Andrea Lopez 6F
While Dubai is currently known for it’s ridiculous extravagance, developers in the region are building a tower that has fancy and extremely practical applications.
This beautiful building is going to be made of 59 independently rotating modules/floors so that inhabitants will have a constantly shifting view of the outside world. Each floor will rotate at approximately 6 meters per minute so that the inhabitants will not notice the movement. The independent rotations will also give the building an ever-changing exterior that can warp into very complex designs.
All of that aesthetic stuff is great and all, but the real innovation comes from the wind turbines built in between each floor. The resulting pollution-free energy will be enough to power the tower and several buildings in the surrounding area
The first decade of the 21st century has been a remarkable time for innovation in robotics. While we’re still far away from having bots helping around the house or doing our construction, big strides have been made towards that future.
Recently a robot was able to teach itself human facial expressions by randomly contorting its face and receiving feedback on what resembled real expressions.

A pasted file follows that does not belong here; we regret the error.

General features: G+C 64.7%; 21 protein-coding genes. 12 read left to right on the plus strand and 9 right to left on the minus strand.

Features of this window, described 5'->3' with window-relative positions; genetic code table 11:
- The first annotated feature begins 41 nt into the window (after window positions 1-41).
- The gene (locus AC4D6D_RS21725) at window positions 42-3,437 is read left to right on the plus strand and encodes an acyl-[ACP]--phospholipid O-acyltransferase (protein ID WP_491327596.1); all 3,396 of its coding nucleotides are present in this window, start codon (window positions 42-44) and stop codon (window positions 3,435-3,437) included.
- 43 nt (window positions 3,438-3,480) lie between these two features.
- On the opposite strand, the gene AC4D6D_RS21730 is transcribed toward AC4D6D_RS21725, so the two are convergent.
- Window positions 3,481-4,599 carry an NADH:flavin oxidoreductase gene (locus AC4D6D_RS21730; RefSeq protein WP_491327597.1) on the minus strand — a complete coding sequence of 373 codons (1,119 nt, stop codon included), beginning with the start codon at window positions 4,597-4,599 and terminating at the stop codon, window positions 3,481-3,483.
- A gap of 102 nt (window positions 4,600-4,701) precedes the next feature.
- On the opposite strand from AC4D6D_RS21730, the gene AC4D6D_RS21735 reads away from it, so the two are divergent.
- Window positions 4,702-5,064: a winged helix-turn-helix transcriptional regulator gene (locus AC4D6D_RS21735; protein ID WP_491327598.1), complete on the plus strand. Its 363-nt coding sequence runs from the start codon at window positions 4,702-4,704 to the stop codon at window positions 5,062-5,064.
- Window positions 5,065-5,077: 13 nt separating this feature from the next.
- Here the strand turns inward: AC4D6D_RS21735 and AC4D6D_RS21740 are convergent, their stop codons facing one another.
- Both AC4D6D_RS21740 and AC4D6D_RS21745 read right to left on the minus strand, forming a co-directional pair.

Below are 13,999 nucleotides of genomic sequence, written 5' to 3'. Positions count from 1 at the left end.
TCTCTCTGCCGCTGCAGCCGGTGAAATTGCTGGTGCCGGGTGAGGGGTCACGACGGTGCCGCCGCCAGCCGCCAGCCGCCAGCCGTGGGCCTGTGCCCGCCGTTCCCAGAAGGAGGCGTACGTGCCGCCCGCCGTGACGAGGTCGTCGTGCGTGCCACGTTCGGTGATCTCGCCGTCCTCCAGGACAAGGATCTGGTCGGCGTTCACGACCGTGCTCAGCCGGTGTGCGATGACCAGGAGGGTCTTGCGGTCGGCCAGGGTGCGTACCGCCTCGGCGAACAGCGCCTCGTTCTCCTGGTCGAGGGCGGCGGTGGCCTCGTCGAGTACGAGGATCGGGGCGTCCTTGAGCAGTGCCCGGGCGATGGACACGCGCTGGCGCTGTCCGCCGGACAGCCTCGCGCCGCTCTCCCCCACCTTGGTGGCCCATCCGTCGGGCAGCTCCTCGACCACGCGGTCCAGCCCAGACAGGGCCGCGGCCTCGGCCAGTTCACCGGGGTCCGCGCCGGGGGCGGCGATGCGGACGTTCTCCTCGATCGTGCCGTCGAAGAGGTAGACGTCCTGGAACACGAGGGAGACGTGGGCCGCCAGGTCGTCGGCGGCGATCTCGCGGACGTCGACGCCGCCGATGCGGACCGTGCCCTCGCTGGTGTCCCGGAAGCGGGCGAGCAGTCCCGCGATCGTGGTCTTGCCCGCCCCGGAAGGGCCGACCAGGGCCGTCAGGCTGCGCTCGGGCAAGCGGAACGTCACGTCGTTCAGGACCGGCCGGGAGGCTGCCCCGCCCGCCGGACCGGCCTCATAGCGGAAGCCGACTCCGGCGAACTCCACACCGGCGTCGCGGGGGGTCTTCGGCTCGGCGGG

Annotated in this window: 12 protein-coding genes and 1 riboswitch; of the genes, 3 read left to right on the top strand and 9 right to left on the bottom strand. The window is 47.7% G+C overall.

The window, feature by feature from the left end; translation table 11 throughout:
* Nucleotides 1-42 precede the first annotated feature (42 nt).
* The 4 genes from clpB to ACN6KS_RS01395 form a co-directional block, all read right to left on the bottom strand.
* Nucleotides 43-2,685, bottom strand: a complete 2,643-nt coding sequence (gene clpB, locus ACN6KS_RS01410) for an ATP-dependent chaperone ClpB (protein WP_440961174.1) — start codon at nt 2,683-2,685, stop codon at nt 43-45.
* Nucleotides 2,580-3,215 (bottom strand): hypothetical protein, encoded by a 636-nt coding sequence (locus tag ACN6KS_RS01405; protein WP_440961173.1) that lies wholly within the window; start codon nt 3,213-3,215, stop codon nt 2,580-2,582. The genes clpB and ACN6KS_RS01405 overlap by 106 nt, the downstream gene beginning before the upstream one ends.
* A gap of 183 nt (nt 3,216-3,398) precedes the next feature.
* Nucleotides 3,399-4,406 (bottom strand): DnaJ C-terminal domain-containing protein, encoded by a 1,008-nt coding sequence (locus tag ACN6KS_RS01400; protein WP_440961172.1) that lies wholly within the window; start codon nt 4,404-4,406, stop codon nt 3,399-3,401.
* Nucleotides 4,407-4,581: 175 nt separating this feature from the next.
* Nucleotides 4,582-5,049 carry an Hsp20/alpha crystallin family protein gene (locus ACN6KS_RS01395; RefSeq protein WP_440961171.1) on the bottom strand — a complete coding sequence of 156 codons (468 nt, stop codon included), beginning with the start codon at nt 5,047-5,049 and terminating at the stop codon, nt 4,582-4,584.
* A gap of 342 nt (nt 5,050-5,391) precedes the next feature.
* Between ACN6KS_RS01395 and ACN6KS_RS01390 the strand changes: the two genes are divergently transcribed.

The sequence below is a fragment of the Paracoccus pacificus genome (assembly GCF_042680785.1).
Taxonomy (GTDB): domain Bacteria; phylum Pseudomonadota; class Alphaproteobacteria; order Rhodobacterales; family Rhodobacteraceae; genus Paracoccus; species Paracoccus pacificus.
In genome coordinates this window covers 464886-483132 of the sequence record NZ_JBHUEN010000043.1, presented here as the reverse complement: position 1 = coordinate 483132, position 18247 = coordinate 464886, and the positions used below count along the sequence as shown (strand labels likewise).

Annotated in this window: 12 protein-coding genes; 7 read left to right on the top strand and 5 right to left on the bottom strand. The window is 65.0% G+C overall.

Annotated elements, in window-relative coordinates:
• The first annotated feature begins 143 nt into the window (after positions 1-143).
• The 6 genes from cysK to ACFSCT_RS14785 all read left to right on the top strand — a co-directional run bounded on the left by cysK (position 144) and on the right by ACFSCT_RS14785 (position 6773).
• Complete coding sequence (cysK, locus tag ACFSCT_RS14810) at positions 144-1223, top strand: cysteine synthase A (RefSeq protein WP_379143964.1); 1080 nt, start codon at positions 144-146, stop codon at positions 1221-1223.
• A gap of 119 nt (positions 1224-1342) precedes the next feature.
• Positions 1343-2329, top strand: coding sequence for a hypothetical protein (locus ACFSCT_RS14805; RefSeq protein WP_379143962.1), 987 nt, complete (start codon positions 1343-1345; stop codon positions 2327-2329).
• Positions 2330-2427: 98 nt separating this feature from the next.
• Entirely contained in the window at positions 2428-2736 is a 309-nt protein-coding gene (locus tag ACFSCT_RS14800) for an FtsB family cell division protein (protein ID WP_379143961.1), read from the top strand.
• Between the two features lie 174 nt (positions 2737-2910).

Here’s another robot called Big Dog that came out a couple of years ago, but if you haven’t seen the video, you really should. It’s a 4-legged robot that can navigate difficult terrain and correct its balance when shoved. If you can’t watch the whole video, at least fast-forward to 1:50 where the robot can be seen running and jumping.
NASA has taken the wraps off three concept designs for quiet, energy efficient aircraft that could potentially be ready to fly as soon as 2025. The designs come from Lockheed Martin, Northrop Grumman and The Boeing Company. In the final months of 2010, each of these companies won a contract from NASA to research and test their concepts during 2011.
According to NASA,
[E]ach design has to fly up to 85 percent of the speed of sound; cover a range of approximately 7,000 miles; and carry between 50,000 and 100,000 pounds of payload, either passengers or cargo. For the rest of this year, each team will be exploring, testing, simulating, keeping and discarding innovations and technologies to make their design a winner.
Apparently, NASA is aiming to develop a line of super-planes that larger, faster, quieter, and that burn fuel slower and cleaner than their present counterparts.